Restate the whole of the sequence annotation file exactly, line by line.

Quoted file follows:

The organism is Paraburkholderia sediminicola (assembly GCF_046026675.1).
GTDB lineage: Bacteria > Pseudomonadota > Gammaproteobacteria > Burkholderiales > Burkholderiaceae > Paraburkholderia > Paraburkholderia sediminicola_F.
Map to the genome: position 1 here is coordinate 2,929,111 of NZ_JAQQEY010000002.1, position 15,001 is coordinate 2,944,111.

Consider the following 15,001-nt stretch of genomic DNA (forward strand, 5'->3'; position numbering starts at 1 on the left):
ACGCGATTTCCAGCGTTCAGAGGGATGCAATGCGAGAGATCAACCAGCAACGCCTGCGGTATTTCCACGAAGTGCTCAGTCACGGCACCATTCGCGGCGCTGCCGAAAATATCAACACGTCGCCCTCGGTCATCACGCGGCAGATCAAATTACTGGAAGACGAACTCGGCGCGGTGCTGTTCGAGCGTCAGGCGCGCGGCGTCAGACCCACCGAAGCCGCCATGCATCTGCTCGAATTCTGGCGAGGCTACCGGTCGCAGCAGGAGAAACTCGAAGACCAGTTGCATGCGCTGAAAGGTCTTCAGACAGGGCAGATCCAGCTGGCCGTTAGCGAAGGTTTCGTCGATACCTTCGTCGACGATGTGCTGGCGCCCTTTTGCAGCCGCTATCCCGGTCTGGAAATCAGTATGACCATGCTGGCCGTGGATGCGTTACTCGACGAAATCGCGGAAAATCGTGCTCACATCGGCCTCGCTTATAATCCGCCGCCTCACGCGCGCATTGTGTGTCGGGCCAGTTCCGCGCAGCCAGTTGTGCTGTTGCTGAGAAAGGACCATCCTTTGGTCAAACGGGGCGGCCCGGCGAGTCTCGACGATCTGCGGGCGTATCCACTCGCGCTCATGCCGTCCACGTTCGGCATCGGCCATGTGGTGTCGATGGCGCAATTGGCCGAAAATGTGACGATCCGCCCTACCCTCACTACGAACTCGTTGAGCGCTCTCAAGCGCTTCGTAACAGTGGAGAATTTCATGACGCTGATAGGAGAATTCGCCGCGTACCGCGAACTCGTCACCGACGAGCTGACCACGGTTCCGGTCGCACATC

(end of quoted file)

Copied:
The organism is Paraburkholderia sediminicola (assembly GCF_046026675.1).
GTDB lineage: Bacteria > Pseudomonadota > Gammaproteobacteria > Burkholderiales > Burkholderiaceae > Paraburkholderia > Paraburkholderia sediminicola_F.
Map to the genome: position 1 here is coordinate 2,929,111 of NZ_JAQQEY010000002.1, position 15,001 is coordinate 2,944,111.

Consider the following 15,001-nt stretch of genomic DNA (forward strand, 5'->3'; position numbering starts at 1 on the left):
ACGCGATTTCCAGCGTTCAGAGGGATGCAATGCGAGAGATCAACCAGCAACGCCTGCGGTATTTCCACGAAGTGCTCAGTCACGGCACCATTCGCGGCGCTGCCGAAAATATCAACACGTCGCCCTCGGTCATCACGCGGCAGATCAAATTACTGGAAGACGAACTCGGCGCGGTGCTGTTCGAGCGTCAGGCGCGCGGCGTCAGACCCACCGAAGCCGCCATGCATCTGCTCGAATTCTGGCGAGGCTACCGGTCGCAGCAGGAGAAACTCGAAGACCAGTTGCATGCGCTGAAAGGTCTTCAGACAGGGCAGATCCAGCTGGCCGTTAGCGAAGGTTTCGTCGATACCTTCGTCGACGATGTGCTGGCGCCCTTTTGCAGCCGCTATCCCGGTCTGGAAATCAGTATGACCATGCTGGCCGTGGATGCGTTACTCGACGAAATCGCGGAAAATCGTGCTCACATCGGCCTCGCTTATAATCCGCCGCCTCACGCGCGCATTGTGTGTCGGGCCAGTTCCGCGCAGCCAGTTGTGCTGTTGCTGAGAAAGGACCATCCTTTGGTCAAACGGGGCGGCCCGGCGAGTCTCGACGATCTGCGGGCGTATCCACTCGCGCTCATGCCGTCCACGTTCGGCATCGGCCATGTGGTGTCGATGGCGCAATTGGCCGAAAATGTGACGATCCGCCCTACCCTCACTACGAACTCGTTGAGCGCTCTCAAGCGCTTCGTAACAGTGGAGAATTTCATGACGCTGATAGGAGAATTCGCCGCGTACCGCGAACTCGTCACCGACGAGCTGACCACGGTTCCGGTCGCACATC